Feeds

Google seeks to become energy trader

Renewable power for own private internet

High performance access to file storage

As it continues to expand its own private internet, Google has asked US energy regulators for the right to buy and sell power on the wholesale market - just as a utility would.

Last month, the search giant cum world power created a subsidiary dubbed Google Energy, and the outfit has now applied (PDF) with the US Federal Energy Regulatory Commission to become a power marketer, as reported by The New York Times.

Google has yet to respond to our request for comment. But according to a company spokeswoman quoted by The Times, the company has no plans to become the next Enron. She says Google merely wants the freedom to purchase renewable energy for its worldwide fleet of data centers.

“We want to have the ability to procure renewable energy to offset power usage of our operations,” she said, adding that this would help Google become "carbon neutral," a goal it set for itself in 2007. In other words, Mountain View wants to buy stuff like solar and wind power directly from the source at bulk rates.

Google operates roughly 36 data centers across the globe, part of a vast private network that accounts for roughly 6 per cent of the traffic on the interwebs.

According to a presentation detailing a recent update to its data center infrastructure, Google intends to expand its network to between one million and 10 million servers, encompassing 10 trillion directories and a quintillion bytes of storage. And all this would be spread across "100s to 1000s" of locations around the world.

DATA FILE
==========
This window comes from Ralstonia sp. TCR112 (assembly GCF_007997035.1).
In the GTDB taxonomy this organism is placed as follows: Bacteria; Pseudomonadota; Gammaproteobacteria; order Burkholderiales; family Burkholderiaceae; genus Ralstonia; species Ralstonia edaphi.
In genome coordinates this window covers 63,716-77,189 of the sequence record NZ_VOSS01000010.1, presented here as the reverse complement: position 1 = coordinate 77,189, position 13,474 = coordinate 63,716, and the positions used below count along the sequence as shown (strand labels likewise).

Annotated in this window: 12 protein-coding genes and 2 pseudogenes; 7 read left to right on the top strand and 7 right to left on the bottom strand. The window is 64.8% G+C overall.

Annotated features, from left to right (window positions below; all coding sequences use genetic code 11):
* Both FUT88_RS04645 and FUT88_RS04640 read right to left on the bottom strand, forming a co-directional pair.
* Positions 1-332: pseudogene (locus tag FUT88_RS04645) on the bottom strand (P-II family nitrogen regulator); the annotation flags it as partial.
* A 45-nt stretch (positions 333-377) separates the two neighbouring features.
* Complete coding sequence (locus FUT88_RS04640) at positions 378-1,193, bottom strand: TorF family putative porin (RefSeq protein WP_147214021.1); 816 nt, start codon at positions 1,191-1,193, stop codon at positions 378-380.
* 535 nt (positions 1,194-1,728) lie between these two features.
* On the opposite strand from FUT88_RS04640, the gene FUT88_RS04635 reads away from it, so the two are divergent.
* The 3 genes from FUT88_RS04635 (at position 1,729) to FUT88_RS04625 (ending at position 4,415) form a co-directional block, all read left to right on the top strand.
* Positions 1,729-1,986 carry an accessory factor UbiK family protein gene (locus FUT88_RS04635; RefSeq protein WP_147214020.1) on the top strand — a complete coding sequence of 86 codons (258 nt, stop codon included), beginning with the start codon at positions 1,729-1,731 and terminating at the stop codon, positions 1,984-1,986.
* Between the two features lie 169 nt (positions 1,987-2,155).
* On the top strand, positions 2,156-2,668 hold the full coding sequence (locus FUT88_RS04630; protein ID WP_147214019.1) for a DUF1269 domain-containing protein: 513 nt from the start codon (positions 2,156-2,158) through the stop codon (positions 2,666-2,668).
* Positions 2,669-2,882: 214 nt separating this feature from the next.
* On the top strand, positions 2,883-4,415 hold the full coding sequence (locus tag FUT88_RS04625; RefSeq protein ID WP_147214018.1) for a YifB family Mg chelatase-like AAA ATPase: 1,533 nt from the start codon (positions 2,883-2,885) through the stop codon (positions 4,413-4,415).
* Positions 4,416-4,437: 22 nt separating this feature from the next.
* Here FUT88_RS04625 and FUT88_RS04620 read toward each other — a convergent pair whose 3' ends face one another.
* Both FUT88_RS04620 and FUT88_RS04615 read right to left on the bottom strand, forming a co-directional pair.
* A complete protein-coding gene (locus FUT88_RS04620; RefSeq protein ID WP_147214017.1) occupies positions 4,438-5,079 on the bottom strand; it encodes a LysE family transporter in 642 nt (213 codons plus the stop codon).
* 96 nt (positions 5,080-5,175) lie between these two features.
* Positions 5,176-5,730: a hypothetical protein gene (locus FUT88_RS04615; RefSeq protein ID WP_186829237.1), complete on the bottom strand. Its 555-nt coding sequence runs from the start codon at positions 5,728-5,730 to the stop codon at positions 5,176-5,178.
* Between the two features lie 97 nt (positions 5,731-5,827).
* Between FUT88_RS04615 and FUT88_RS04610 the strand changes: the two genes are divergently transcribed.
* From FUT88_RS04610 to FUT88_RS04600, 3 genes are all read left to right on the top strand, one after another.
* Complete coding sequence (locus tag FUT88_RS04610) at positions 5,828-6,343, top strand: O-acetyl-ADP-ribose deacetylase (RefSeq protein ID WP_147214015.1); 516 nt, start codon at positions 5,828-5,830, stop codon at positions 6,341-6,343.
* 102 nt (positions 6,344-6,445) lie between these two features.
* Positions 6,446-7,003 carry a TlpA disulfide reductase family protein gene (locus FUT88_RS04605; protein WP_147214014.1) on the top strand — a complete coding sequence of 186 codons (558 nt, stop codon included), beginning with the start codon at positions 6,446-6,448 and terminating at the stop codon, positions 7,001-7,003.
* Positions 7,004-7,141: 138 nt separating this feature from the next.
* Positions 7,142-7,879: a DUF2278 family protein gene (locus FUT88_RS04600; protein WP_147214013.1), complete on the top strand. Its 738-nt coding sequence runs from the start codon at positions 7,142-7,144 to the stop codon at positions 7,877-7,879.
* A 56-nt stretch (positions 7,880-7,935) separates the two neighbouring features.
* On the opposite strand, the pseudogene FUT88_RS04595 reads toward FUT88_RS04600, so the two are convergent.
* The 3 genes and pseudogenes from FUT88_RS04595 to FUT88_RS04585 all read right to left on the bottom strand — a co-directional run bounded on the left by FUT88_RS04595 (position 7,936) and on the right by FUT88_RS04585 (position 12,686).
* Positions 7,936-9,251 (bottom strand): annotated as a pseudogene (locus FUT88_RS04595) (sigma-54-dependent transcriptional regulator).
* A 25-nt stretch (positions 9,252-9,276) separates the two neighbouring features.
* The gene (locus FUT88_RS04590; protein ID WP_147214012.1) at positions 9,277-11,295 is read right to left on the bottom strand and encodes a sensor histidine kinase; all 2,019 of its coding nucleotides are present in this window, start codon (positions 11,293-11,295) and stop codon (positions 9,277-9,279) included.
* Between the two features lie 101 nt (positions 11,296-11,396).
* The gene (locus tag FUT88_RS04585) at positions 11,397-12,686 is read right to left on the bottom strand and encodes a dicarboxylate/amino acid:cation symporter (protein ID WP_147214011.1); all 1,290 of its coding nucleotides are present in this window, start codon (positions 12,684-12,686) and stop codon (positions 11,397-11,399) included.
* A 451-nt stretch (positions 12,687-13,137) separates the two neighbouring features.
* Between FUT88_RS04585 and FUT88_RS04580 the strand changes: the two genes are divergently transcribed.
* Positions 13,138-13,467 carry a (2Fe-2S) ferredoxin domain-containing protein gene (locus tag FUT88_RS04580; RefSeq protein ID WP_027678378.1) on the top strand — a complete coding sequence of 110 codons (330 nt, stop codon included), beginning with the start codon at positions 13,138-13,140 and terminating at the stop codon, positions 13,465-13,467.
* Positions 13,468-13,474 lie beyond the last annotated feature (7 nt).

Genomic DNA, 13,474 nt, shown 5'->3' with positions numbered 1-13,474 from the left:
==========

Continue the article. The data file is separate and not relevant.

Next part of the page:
It's not unusual for a company that consumes vast amounts of power to become an energy trader. Currently, the Federal Energy Regulatory Commission lists about 1,500 companies who have subsidiaries approved for such trading, including big-name retailers like WalMart.

Google has asked the commission to approve its application by February 23. ®

High performance access to file storage

More from The Register

next story
A black box for your SUITCASE: Now your lost luggage can phone home – quite literally
Breakfast in London, lunch in NYC, and your clothes in Peru
Broadband Secretary of SHEEP sensationally quits Cabinet
Maria Miller finally resigns over expenses row
Skype pimps pro-level broadcast service
Playing Cat and Mouse with the media
Beat it, freetards! Dyn to shut down no-cost dynamic DNS next month
... but don't worry, charter members, you're still in 'for life'
EE dismisses DATA-BURNING glitch with Orange Mail app
Bug quietly slurps PAYG credit - yet EE denies it exists
Like Google, Comcast might roll its own mobile voice network
Says anything's possible if regulators approve merger with Time Warner
Turnbull leaves Australia's broadband blackspots in the dark
New Statement of Expectations to NBN Co offers get-out clauses for blackspot builds
Facebook claims 100 MEEELLION active users in India
Who needs China when you've got the next billion in your sights?
Facebook splats in-app chat, whacks brats into crack yakety-yak app
Jibber-jabbering addicts turfed out just as Zuck warned
prev story

Whitepapers

Securing web applications made simple and scalable
In this whitepaper learn how automated security testing can provide a simple and scalable way to protect your web applications.
Five 3D headsets to be won!
We were so impressed by the Durovis Dive headset we’ve asked the company to give some away to Reg readers.
HP ArcSight ESM solution helps Finansbank
Based on their experience using HP ArcSight Enterprise Security Manager for IT security operations, Finansbank moved to HP ArcSight ESM for fraud management.
The benefits of software based PBX
Why you should break free from your proprietary PBX and how to leverage your existing server hardware.
Mobile application security study
Download this report to see the alarming realities regarding the sheer number of applications vulnerable to attack, as well as the most common and easily addressable vulnerability errors.